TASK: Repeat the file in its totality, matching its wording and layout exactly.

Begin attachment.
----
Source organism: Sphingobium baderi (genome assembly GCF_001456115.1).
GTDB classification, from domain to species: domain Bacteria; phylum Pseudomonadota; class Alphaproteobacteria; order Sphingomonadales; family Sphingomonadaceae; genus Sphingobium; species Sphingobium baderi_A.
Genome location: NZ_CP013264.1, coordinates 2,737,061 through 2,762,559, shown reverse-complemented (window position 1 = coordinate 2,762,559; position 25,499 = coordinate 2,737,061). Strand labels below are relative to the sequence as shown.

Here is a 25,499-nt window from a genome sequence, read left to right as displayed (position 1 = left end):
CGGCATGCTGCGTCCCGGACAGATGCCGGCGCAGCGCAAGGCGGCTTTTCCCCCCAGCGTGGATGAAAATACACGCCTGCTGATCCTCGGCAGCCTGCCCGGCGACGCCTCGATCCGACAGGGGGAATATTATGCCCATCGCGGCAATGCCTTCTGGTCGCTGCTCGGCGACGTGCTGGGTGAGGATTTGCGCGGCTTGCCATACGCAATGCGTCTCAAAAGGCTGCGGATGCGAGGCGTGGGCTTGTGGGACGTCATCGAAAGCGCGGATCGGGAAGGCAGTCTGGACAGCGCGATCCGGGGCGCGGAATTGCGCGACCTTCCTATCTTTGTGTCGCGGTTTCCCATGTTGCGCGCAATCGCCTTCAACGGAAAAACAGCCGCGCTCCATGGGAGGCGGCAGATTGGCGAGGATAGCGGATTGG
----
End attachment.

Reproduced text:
Source organism: Sphingobium baderi (genome assembly GCF_001456115.1).
GTDB classification, from domain to species: domain Bacteria; phylum Pseudomonadota; class Alphaproteobacteria; order Sphingomonadales; family Sphingomonadaceae; genus Sphingobium; species Sphingobium baderi_A.
Genome location: NZ_CP013264.1, coordinates 2,737,061 through 2,762,559, shown reverse-complemented (window position 1 = coordinate 2,762,559; position 25,499 = coordinate 2,737,061). Strand labels below are relative to the sequence as shown.

Here is a 25,499-nt window from a genome sequence, read left to right as displayed (position 1 = left end):
CGGCATGCTGCGTCCCGGACAGATGCCGGCGCAGCGCAAGGCGGCTTTTCCCCCCAGCGTGGATGAAAATACACGCCTGCTGATCCTCGGCAGCCTGCCCGGCGACGCCTCGATCCGACAGGGGGAATATTATGCCCATCGCGGCAATGCCTTCTGGTCGCTGCTCGGCGACGTGCTGGGTGAGGATTTGCGCGGCTTGCCATACGCAATGCGTCTCAAAAGGCTGCGGATGCGAGGCGTGGGCTTGTGGGACGTCATCGAAAGCGCGGATCGGGAAGGCAGTCTGGACAGCGCGATCCGGGGCGCGGAATTGCGCGACCTTCCTATCTTTGTGTCGCGGTTTCCCATGTTGCGCGCAATCGCCTTCAACGGAAAAACAGCCGCGCTCCATGGGAGGCGGCAGATTGGCGAGGATAGCGGATTGG